19-year-old in leaf-pile deaths avoids deportation

PORTLAND — An immigration judge has dismissed the case against a 19-year-old Oregon woman who faced possible deportation to Mexico after she drove an SUV into a leaf pile, accidentally killing two young girls playing in it.

U.S. Immigration and Customs Enforcement said Tuesday that Cinthya Garcia-Cisneros was released from a Tacoma immigration detention center Aug. 14. She was in removal proceedings and had been held at the facility since February.

An ICE spokesman declined to say why the case was dropped, citing privacy issues.

Earlier this year, Garcia-Cisneros was sentenced to three years’ probation and 250 hours of community service. A jury found her guilty of two counts of felony hit-and-run.

Prosecutors say the Oct. 20 crash in Forest Grove, 25 miles west of Portland, was an accident. But they say the young woman failed to come forward after learning she might have struck the children in the leaf pile, which was on the street. Police found her the following day.

Authorities said the two girls — later identified as stepsisters, Anna Dieter-Eckerdt, 6, and Abigail Robinson, 11 — likely were concealed by the leaves and not visible to Garcia-Cisneros.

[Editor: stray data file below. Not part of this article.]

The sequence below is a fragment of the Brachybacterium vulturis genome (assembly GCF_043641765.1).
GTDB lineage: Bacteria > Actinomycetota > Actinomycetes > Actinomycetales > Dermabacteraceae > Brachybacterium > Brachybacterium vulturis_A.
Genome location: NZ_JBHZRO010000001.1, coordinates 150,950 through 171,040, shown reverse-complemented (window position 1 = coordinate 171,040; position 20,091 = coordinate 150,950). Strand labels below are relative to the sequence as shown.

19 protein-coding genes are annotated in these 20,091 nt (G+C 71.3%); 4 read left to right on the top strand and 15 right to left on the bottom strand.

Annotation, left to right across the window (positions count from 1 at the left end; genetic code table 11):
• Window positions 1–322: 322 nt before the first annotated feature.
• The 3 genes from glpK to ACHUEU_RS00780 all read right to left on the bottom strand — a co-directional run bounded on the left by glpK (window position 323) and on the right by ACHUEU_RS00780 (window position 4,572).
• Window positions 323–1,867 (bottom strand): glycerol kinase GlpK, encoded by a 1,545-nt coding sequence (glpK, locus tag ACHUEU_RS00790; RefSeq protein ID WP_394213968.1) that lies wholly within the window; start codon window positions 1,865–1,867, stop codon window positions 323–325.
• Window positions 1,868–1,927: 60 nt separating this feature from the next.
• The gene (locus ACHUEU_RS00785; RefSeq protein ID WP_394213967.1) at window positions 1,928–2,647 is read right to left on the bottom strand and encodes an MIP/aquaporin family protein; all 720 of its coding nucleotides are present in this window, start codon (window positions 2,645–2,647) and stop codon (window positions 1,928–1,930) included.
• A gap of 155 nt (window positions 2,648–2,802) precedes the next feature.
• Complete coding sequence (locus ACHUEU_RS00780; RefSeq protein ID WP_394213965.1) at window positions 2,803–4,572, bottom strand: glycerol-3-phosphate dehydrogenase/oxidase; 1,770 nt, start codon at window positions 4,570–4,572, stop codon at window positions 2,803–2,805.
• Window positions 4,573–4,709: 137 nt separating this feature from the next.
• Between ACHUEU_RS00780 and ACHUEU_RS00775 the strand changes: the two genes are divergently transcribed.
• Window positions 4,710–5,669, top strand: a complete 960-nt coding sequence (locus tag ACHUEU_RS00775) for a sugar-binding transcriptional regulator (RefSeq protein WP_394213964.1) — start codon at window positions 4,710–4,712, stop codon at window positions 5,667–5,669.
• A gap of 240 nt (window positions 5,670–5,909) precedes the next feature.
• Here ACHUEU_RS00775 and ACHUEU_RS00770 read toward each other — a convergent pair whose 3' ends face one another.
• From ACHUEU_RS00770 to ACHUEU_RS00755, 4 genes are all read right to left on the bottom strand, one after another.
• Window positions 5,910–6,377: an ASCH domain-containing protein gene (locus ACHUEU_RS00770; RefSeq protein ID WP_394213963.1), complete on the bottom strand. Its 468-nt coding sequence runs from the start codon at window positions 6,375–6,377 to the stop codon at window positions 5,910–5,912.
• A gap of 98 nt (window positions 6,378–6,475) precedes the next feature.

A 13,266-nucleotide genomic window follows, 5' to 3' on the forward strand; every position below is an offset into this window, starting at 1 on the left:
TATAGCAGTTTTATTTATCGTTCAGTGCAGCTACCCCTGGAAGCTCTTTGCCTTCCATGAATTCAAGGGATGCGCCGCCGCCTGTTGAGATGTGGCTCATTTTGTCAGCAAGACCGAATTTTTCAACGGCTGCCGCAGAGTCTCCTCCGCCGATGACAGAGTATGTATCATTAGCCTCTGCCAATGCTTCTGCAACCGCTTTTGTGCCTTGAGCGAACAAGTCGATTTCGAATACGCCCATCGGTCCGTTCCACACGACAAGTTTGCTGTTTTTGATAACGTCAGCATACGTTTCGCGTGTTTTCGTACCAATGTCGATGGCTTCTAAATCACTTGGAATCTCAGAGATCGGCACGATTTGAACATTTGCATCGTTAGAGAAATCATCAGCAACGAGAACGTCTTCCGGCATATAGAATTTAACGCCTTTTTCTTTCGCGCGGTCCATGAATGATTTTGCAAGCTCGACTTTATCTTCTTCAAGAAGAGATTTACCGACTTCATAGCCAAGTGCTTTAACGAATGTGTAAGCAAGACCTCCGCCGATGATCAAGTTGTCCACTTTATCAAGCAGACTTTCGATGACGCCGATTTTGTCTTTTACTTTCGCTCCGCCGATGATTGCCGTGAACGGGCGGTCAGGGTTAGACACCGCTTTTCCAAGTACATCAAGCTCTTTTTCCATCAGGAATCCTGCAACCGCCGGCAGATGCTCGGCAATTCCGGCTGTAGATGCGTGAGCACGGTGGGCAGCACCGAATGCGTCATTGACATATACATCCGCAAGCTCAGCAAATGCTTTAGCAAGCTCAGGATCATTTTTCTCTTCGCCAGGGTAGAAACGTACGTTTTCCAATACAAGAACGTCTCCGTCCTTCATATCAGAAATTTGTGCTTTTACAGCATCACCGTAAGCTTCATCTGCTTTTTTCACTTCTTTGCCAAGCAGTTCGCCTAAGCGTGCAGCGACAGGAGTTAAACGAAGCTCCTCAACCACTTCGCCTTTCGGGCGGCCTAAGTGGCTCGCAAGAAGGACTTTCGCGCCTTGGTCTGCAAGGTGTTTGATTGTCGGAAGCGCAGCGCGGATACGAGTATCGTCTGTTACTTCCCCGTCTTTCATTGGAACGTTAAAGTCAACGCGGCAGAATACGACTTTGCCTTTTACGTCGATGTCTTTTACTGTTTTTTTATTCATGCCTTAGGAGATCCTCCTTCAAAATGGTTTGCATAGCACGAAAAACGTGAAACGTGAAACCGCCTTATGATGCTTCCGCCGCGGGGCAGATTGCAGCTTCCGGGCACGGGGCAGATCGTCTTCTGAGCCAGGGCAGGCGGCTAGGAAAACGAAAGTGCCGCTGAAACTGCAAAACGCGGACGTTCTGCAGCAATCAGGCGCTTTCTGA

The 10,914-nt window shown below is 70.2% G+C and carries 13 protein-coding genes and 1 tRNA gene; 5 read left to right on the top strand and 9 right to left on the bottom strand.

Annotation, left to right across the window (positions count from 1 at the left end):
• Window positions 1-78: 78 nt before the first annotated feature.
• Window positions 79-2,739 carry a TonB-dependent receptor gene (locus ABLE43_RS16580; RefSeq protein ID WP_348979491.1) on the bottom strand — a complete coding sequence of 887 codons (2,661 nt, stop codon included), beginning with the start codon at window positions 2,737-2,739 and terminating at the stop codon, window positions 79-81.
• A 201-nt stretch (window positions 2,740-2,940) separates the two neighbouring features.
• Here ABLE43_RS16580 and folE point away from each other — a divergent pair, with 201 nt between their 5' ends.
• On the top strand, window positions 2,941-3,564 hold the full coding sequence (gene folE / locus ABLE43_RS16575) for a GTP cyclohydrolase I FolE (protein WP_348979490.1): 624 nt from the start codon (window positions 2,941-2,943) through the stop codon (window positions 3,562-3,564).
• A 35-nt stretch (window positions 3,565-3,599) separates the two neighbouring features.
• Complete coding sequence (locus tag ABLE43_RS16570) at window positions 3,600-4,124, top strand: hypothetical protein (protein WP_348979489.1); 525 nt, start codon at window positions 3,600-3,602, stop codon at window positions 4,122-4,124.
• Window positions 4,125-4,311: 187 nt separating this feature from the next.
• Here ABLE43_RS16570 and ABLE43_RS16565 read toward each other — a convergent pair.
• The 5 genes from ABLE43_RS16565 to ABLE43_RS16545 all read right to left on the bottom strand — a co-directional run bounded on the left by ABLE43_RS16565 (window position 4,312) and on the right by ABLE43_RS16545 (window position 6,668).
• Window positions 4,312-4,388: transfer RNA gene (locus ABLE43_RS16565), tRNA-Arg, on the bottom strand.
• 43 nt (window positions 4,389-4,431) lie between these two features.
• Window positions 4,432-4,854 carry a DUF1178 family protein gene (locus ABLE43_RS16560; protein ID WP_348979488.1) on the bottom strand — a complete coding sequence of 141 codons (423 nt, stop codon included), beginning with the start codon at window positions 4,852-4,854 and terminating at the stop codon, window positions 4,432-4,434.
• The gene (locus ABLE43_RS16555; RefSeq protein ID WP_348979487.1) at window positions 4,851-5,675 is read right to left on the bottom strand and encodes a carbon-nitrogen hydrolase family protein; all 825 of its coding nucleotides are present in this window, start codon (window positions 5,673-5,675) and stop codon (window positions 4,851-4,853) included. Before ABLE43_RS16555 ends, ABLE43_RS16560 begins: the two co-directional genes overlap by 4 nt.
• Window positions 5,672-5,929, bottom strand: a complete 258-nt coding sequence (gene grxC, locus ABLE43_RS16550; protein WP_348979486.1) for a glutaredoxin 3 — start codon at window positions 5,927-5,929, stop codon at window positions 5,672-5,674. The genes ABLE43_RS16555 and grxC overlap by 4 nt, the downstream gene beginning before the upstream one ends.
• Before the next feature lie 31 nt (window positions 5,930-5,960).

Minutes after Garcia-Cisneros drove through the leaves on her way home, her brother returned to the scene and saw a man standing over the pile, screaming. The man spoke to him briefly. The boy went home and told his sister she might have hit two children.

Defense attorney Ethan Levi previously said Garcia-Cisneros was in a state of shock and denial after learning of the children and fixated on the possibility she wasn’t the driver who struck them. At her sentencing hearing, she told the girls’ parents, Tom Robinson and Susan Dieter-Robinson, that she deeply regretted not going back. The parents offered her their forgiveness.

Garcia-Cisneros was brought to the U.S. from Mexico as a 4-year-old. She has temporary permission to be in the country legally under the federal Deferred Action for Childhood Arrivals program, meaning she has a work permit, a driver’s license and a Social Security number.

Immigration attorney Courtney Carter, who represented the teen, was not immediately available for a comment. Neither was Garcia-Cisneros.

“Today is like any other day without our girls,” said Susan Dieter-Robinson, Anna and Abigail’s mother. “Through our grief we have chosen to love and celebrate the joy that they have brought into our lives and the lives of so many others.”

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